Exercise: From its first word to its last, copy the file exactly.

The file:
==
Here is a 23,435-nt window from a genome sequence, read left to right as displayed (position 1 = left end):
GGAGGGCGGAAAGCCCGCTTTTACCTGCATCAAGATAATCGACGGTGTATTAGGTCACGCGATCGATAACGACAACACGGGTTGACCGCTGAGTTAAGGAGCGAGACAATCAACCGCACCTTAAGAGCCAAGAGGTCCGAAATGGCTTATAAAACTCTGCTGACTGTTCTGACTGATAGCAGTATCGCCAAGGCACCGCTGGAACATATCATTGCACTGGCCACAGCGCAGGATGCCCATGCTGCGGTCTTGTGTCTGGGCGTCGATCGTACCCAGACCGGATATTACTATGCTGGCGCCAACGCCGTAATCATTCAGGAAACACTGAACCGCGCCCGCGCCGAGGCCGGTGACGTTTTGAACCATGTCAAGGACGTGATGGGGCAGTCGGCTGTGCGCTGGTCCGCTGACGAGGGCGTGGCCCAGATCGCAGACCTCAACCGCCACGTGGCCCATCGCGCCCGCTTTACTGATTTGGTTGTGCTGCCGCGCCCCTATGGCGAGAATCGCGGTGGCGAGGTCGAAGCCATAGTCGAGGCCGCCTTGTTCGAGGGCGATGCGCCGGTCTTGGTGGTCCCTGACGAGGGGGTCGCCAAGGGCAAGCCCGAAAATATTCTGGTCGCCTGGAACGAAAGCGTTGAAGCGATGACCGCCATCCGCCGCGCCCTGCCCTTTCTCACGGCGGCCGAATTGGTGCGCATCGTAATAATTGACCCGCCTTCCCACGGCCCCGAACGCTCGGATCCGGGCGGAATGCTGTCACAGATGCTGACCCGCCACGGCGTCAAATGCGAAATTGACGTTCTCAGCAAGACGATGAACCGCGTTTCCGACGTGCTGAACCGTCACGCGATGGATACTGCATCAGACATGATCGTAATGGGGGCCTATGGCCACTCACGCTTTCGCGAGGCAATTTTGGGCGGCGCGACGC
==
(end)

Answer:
Here is a 23,435-nt window from a genome sequence, read left to right as displayed (position 1 = left end):
GGAGGGCGGAAAGCCCGCTTTTACCTGCATCAAGATAATCGACGGTGTATTAGGTCACGCGATCGATAACGACAACACGGGTTGACCGCTGAGTTAAGGAGCGAGACAATCAACCGCACCTTAAGAGCCAAGAGGTCCGAAATGGCTTATAAAACTCTGCTGACTGTTCTGACTGATAGCAGTATCGCCAAGGCACCGCTGGAACATATCATTGCACTGGCCACAGCGCAGGATGCCCATGCTGCGGTCTTGTGTCTGGGCGTCGATCGTACCCAGACCGGATATTACTATGCTGGCGCCAACGCCGTAATCATTCAGGAAACACTGAACCGCGCCCGCGCCGAGGCCGGTGACGTTTTGAACCATGTCAAGGACGTGATGGGGCAGTCGGCTGTGCGCTGGTCCGCTGACGAGGGCGTGGCCCAGATCGCAGACCTCAACCGCCACGTGGCCCATCGCGCCCGCTTTACTGATTTGGTTGTGCTGCCGCGCCCCTATGGCGAGAATCGCGGTGGCGAGGTCGAAGCCATAGTCGAGGCCGCCTTGTTCGAGGGCGATGCGCCGGTCTTGGTGGTCCCTGACGAGGGGGTCGCCAAGGGCAAGCCCGAAAATATTCTGGTCGCCTGGAACGAAAGCGTTGAAGCGATGACCGCCATCCGCCGCGCCCTGCCCTTTCTCACGGCGGCCGAATTGGTGCGCATCGTAATAATTGACCCGCCTTCCCACGGCCCCGAACGCTCGGATCCGGGCGGAATGCTGTCACAGATGCTGACCCGCCACGGCGTCAAATGCGAAATTGACGTTCTCAGCAAGACGATGAACCGCGTTTCCGACGTGCTGAACCGTCACGCGATGGATACTGCATCAGACATGATCGTAATGGGGGCCTATGGCCACTCACGCTTTCGCGAGGCAATTTTGGGCGGCGCGACGC